American Civil War: Casualties
The approximately 10,455 military engagements, some devastating to human life
and some nearly bloodless, plus naval clashes, accidents, suicides, sicknesses,
murders, and executions resulted in total casualties of 1,094,453 during the
Civil War. The Federals lost 110,100 killed in action and mortally wounded, and
another 224,580 to disease. The Confederates lost approximately 94,000 as a
result of battle and another 164,000 to disease. Even if one survived a wound,
any projectile that hit bone in either an arm or a leg almost invariably
necessitated amputation. The best estimate of Federal army personnel wounded is
275,175; naval personnel wounded, 2,226. Surviving Confederate records indicate
In dollars and cents, the U.S.
government estimated Jan. 1863 that the war was costing $2.5 million daily. A
final official estimate in 1879 totaled $6,190,000,000. The Confederacy spent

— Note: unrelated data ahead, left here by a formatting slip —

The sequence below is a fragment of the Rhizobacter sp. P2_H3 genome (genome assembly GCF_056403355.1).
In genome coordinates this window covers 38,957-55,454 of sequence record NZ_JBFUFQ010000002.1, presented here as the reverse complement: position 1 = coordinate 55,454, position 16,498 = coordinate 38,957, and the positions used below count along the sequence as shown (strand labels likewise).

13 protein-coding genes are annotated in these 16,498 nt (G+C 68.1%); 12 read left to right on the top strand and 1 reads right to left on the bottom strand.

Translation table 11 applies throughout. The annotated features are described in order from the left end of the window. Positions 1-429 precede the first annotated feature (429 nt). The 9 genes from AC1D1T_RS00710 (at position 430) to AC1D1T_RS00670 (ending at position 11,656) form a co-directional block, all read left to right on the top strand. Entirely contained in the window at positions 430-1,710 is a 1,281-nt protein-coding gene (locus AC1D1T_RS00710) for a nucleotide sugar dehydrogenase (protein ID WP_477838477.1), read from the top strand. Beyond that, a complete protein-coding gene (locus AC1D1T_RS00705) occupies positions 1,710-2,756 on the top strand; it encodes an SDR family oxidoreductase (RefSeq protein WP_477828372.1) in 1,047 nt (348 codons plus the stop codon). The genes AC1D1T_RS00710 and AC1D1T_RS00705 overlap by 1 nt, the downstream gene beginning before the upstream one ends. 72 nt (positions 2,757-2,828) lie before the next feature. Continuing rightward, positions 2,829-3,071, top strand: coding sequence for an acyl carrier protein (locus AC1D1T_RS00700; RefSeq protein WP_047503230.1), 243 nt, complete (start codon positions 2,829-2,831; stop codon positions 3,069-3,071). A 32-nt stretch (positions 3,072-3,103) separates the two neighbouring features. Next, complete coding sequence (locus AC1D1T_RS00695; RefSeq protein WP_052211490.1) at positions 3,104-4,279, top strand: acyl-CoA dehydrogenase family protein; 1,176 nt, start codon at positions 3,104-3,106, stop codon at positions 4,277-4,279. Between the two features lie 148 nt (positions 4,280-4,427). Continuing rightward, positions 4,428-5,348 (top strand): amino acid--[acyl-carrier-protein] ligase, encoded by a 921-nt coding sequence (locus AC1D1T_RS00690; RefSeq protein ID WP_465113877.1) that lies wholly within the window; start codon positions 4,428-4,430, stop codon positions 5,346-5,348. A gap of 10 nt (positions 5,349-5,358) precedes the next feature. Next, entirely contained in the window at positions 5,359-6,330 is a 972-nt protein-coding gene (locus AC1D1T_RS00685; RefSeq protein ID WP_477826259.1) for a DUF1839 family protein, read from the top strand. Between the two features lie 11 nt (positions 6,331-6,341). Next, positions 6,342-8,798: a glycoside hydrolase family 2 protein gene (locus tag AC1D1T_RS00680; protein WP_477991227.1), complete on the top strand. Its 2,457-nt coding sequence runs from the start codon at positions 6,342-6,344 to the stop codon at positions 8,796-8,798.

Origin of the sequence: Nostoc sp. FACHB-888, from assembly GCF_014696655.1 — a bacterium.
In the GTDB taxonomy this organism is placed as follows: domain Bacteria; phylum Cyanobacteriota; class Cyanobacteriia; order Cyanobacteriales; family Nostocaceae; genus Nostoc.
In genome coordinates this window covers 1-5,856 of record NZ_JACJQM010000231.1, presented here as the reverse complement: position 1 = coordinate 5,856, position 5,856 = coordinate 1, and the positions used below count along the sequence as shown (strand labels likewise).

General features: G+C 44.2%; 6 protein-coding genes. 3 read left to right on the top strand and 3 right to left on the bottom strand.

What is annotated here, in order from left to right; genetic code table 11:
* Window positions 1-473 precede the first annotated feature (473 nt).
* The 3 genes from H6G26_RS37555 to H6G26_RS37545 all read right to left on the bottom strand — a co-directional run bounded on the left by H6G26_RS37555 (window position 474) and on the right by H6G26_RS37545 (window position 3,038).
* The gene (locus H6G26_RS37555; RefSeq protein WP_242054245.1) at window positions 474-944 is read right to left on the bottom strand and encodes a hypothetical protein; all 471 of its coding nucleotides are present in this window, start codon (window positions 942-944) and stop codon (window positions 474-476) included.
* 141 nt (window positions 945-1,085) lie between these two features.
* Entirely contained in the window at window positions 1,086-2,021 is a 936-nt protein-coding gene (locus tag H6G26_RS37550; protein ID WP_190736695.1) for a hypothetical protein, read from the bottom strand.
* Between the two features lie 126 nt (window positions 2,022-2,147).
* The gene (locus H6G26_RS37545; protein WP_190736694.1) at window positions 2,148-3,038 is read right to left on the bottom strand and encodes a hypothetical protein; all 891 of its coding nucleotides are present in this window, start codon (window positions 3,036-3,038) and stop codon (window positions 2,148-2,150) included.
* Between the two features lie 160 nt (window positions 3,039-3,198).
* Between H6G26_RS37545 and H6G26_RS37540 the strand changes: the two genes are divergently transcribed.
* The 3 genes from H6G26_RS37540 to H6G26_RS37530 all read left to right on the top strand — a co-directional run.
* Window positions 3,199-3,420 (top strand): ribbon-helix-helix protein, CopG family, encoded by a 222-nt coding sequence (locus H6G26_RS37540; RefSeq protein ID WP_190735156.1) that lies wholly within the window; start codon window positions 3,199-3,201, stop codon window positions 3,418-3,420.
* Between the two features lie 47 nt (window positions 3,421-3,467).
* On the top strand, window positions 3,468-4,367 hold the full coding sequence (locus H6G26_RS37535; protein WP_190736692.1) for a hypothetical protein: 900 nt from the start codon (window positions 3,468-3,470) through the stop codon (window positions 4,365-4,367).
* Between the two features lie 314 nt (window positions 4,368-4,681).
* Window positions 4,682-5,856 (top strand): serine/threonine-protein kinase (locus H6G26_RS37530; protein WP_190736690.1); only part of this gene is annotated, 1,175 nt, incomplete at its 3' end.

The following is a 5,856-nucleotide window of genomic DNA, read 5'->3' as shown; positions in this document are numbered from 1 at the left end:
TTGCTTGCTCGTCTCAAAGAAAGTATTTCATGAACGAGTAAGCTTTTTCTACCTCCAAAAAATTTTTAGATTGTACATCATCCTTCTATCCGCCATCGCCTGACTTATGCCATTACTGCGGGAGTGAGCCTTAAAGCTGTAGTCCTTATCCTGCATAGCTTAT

perhaps $2,099,808,707. By 1906 another $3.3 billion already had been spent by
the U.S. government on Northerners' pensions and other veterans' benefits for
former Federal soldiers. Southern states and private philanthropy provided
benefits to the Confederate veterans. The amount spent on benefits eventually
well exceeded the war's original cost.
Inflation affected both Northern and
Southern assets but hit those of the Confederacy harder. Northern currency
fluctuated in value, and at its lowest point $2.59 in Federal paper money
equaled $1 in gold. The Confederate currency so declined in purchasing power
that eventually $60-$70 equaled a gold dollar.
The physical devastation, almost all
of it in the South, was enormous: burned or plundered homes, pillaged
countryside, untold losses in crops and farm animals, ruined buildings and
bridges, devastated college campuses, and neglected roads all left the South in
Detailed studies of Union and
Confederate military casualties are found in Numbers and Losses in the Civil
War in America 1861-65 by Thomas L. Livermore (I901) and Regimental
Losses in the American Civil War, 1867-1865 by William F. Fox (1889).
Source: "Historical Times Encyclopedia of the Civil
War" Edited by Patricial L. Faust